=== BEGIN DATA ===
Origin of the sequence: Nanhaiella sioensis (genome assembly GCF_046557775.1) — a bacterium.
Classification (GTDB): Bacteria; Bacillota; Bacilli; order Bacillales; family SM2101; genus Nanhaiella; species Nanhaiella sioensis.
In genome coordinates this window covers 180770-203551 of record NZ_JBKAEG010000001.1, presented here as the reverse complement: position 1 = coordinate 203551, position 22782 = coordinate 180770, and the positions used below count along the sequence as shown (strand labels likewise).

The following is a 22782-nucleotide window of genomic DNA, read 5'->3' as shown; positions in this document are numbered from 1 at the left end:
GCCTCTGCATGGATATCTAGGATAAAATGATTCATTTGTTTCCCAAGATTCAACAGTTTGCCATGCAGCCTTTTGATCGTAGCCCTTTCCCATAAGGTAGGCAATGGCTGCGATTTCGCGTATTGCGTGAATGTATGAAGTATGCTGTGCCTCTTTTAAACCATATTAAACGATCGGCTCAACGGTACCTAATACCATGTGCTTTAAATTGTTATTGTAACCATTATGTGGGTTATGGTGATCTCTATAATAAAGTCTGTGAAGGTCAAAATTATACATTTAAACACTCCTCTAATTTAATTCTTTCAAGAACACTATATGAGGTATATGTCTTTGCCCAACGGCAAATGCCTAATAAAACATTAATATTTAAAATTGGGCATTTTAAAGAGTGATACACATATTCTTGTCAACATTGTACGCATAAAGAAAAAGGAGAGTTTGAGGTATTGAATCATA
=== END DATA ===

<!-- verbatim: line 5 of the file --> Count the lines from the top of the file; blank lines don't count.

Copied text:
GCCTCTGCATGGATATCTAGGATAAAATGATTCATTTGTTTCCCAAGATTCAACAGTTTGCCATGCAGCCTTTTGATCGTAGCCCTTTCCCATAAGGTAGGCAATGGCTGCGATTTCGCGTATTGCGTGAATGTATGAAGTATGCTGTGCCTCTTTTAAACCATATTAAACGATCGGCTCAACGGTACCTAATACCATGTGCTTTAAATTGTTATTGTAACCATTATGTGGGTTATGGTGATCTCTATAATAAAGTCTGTGAAGGTCAAAATTATACATTTAAACACTCCTCTAATTTAATTCTTTCAAGAACACTATATGAGGTATATGTCTTTGCCCAACGGCAAATGCCTAATAAAACATTAATATTTAAAATTGGGCATTTTAAAGAGTGATACACATATTCTTGTCAACATTGTACGCATAAAGAAAAAGGAGAGTTTGAGGTATTGAATCATA